Abstract: Some years ago I suggested that consciousness pays its way in the functional economy of the brain by unlocking the savings hidden in the mutual dependencies among target selection, action selection and motivational ranking through multi-objective constraint satisfaction among them (Merker 2007, p. 70). This would place consciousness at a late stage in the brain's operations, suggesting a subcortical implementation of key mechanisms of consciousness in sites of global convergence in midbrain and diencephalon. No doubt our cortical machinery is the source of much of our conscious contents, but that does not mean that the cortex also must be the site where those contents become conscious. Recent information-theoretic analyses of the probabilistic data format of cortical operations point to the utility of collapsing cortical probability density distributions to estimate form in extracortical locations (Ma et al. 2006). I propose that this essential step in neural operations is implemented in a subcortical "global best estimate buffer" whose contents - alone among neural activities - are conscious. They are so not by virtue of anything being "added" to them in order to "make them conscious," but as a direct consequence of the format they must adhere to in order to provide a global best estimate within the narrow time constraints of inter-saccadic intervals. That format directly matches the global format of our phenomenal experience, which in its sensory aspects is that of naive realism.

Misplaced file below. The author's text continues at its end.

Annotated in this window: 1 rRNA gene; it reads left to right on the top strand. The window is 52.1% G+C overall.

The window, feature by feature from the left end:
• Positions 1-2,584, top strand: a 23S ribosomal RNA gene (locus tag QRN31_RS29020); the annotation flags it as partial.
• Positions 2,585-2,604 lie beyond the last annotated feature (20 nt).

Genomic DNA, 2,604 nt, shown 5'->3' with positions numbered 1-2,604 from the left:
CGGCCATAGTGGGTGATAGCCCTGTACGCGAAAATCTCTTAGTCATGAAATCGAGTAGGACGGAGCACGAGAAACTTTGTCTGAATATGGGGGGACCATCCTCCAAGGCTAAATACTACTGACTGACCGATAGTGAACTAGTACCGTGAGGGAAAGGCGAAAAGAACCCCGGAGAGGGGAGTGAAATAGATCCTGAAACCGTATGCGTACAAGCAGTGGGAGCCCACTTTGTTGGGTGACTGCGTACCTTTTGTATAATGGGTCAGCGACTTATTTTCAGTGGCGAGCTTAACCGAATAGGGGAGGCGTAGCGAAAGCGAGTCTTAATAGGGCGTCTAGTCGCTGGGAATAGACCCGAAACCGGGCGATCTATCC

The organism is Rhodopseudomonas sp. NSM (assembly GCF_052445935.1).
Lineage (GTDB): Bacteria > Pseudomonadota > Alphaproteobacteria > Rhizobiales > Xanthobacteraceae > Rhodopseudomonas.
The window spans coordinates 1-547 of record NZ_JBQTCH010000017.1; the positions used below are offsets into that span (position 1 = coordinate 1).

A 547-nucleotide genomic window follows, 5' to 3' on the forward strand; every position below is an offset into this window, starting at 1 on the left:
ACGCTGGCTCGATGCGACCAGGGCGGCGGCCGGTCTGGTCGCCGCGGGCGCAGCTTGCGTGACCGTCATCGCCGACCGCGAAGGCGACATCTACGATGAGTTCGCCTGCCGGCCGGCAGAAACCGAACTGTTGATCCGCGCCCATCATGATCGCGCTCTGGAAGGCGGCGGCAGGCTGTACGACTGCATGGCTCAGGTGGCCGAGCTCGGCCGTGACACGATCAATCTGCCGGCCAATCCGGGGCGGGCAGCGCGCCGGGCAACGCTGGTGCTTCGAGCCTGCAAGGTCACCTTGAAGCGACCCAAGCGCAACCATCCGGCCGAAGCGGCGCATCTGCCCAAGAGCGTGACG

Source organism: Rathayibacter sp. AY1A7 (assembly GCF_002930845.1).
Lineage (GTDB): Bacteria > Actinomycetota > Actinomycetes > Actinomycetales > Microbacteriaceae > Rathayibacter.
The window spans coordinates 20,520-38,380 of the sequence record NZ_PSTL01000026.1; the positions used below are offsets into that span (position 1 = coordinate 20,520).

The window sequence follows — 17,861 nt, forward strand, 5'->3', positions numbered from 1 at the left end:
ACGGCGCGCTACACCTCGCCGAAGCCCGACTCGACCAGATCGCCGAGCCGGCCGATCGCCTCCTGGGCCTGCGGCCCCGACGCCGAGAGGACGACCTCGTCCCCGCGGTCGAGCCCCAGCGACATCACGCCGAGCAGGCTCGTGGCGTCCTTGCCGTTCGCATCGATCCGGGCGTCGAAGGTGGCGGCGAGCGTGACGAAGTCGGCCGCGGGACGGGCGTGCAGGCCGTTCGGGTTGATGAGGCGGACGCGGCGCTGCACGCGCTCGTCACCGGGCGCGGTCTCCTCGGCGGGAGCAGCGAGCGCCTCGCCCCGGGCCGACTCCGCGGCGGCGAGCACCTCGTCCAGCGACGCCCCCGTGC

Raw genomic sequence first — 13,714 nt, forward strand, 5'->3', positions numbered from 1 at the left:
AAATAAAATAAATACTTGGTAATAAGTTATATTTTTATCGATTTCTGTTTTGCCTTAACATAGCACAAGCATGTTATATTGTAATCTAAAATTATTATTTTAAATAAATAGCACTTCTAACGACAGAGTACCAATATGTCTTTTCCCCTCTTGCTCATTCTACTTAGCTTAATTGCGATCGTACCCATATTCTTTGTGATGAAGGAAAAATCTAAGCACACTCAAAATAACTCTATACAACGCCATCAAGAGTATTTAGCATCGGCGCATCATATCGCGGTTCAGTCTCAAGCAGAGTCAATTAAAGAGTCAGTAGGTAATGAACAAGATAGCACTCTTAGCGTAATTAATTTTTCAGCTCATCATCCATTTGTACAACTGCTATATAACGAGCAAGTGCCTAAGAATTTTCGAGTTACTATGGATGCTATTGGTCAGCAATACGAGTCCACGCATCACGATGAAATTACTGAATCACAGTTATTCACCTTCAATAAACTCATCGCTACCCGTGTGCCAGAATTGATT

Ma, W.J., Beck, J.M., Latham, P.E. & Pouget, A. 2006. Bayesian inference with probabilistic population codes. Nature Neuroscience, 9, 1432-1438.http://psych.stanford.edu/~jlm/pdfs/Ma%20et%20al%20with%20figs.pdf
Merker, B. 2007. Consciousness without a cerebral cortex: A challenge for neuroscience and medicine. Target article, peer commentary and author--response. Behavioral and Brain Sciences, 30, 63: 134. http://eprint.ncl.ac.uk/file_store/production/87645/626A59CF-2311-4DA6-BFBD-2D4AACC68DD3.pdf